• Gear Box Drive Pump – Designed to pump shear sensitive or medium/high viscous fluids like glue with its ability to perform low operating speeds.
  • Bare Shaft and Hydraulically driven Pump – Best suited to agricultral and transportation industries using large vehicles for loading and offloading operations.
  • Miniverter on-board VSD Flexible Impeller Pump – Similar in design to the close coupled impeller pump, although it also features potentiometer for variable speed control making it a highly versatile Pump
  • V-Belt Drive Flexible Impeller Pump – With a belt driven design, the motor is protected from overloading making it ideal for pumping highly viscous fluids or solids. 
  • Mechanical Speed Variation & Inverter Drive – Similar to a Gearbox Drive Impeller Pump with an additional mechanical speed variation to control the output, fitted onto a trolley system and features an inverter control panel for easy maintanance.
  • For more information on the TS Pumps range of Flexible impellers, take a look here

Frequently Asked Questions

 

1. Is an Impeller Pump easy to maintain?

The simple answer? Yes. The fluid being transferred through your pump and the pressure being used will affect the wear and tear of the pump and will differentiate the schedule of maintenance for your pump.

Check the oil level in your pump regularly using the indicator positioned on the side of the pump. If your pump has a mechanical speed variator, we recommend that you replace the lubricating oil after 3000 working hours.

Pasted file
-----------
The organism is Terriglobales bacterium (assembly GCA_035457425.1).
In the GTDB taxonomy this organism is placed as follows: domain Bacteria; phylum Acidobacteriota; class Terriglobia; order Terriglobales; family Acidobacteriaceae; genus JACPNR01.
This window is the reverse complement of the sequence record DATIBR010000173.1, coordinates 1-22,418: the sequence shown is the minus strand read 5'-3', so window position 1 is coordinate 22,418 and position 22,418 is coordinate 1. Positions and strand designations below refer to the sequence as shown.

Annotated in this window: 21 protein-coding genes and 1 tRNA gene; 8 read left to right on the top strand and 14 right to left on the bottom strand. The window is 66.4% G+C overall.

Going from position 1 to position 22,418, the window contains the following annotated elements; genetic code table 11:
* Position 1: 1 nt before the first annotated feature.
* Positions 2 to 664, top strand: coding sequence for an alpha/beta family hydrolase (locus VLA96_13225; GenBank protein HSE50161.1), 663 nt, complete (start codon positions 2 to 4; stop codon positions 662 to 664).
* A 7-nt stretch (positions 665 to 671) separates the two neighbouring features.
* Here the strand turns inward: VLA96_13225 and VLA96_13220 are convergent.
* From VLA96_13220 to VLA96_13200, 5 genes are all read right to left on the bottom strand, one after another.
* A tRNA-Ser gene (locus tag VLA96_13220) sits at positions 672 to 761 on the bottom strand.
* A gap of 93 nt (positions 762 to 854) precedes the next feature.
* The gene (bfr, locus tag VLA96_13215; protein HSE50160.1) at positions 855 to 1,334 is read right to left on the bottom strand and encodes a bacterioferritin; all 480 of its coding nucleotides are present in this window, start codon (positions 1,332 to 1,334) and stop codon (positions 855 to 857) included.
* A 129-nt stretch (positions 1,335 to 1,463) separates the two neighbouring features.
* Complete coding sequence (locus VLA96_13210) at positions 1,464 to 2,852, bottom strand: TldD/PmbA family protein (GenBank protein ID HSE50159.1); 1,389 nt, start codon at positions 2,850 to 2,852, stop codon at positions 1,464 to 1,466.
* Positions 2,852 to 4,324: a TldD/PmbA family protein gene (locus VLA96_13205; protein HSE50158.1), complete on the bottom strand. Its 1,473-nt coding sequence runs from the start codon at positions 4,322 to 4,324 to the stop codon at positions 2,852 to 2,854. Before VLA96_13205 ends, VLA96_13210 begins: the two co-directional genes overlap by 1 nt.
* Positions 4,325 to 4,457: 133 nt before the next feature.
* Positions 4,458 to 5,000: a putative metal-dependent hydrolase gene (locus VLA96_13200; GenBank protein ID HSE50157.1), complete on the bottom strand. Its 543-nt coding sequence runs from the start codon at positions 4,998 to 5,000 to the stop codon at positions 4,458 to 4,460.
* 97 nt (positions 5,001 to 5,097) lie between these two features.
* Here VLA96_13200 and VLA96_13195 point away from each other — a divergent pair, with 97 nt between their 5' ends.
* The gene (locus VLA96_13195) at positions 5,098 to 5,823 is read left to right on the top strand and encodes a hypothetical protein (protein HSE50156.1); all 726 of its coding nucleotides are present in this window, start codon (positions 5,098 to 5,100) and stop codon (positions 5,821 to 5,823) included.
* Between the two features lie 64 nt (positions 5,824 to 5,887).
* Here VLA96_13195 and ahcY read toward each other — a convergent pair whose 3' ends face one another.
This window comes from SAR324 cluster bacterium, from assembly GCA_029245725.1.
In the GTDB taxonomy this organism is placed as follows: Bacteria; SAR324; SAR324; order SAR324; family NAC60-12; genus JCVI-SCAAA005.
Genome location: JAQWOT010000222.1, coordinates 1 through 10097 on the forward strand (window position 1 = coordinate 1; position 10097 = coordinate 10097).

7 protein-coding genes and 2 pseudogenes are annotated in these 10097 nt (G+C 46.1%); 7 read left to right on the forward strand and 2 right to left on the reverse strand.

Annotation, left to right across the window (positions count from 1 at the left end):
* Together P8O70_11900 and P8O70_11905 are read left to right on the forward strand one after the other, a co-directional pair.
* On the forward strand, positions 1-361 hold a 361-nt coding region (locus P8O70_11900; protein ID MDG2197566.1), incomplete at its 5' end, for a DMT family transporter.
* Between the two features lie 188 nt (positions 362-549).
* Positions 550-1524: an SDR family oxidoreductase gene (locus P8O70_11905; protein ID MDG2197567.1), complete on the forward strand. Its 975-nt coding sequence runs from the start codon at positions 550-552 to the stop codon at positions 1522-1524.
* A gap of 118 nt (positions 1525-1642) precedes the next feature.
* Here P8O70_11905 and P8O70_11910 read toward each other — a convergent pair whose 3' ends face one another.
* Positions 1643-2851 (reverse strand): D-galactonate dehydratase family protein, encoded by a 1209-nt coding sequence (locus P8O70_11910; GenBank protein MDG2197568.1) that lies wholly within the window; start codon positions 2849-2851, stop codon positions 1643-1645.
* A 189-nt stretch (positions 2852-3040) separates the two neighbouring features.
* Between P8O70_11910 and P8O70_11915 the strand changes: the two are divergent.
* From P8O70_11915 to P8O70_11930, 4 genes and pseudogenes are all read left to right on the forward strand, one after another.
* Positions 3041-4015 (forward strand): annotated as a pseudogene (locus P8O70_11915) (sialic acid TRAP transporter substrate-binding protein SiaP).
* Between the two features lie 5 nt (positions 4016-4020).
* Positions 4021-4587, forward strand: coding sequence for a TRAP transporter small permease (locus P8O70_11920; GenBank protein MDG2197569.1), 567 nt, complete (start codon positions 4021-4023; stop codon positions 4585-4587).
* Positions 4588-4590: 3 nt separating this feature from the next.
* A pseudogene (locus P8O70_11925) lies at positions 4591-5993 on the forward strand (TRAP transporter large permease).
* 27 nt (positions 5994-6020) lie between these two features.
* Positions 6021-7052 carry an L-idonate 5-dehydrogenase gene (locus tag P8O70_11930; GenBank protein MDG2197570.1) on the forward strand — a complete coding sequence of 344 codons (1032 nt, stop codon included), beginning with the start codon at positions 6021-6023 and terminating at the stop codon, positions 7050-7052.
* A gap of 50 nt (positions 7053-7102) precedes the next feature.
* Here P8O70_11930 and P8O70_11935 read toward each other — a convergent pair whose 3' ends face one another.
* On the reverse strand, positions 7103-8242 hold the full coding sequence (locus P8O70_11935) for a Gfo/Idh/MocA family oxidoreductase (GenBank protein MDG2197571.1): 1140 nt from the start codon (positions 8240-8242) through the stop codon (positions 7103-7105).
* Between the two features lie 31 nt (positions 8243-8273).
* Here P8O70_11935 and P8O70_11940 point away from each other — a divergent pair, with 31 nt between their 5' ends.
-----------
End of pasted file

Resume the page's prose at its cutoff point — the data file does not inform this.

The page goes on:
Your Impeller Pump should be cleaned after use to preserve the mechanical and sanitary features of the pump.

Flexible Impeller Pump

Troubleshooting

The pump body leaking – O-Ring and or the mechanical seal are worn out and will need to be replaced

Loss of capacity – Problems with the impeller and the front cover of the pump, this may be the issue if the loss of capacity isn’t due to electric failure. The front cover can be dismantled easily to check the condition of the impeller wings and the cover.

2. Is it easy to change the port orientation of an Impeller Pump?

One of the benefits of using a Flexible Impeller Pump is the ease with which the port orientation can be changed. Typically when using other pumps with impellers, like Centrifugal Pumps, the motor needs to be above the impeller, however, with a Flexible Impeller, the pump motor can go in any fitting to suit your installation.

Interested?

Interested in viewing the whole range? Visit the Flexible Impeller Pumps page.

Get in contact with the team today!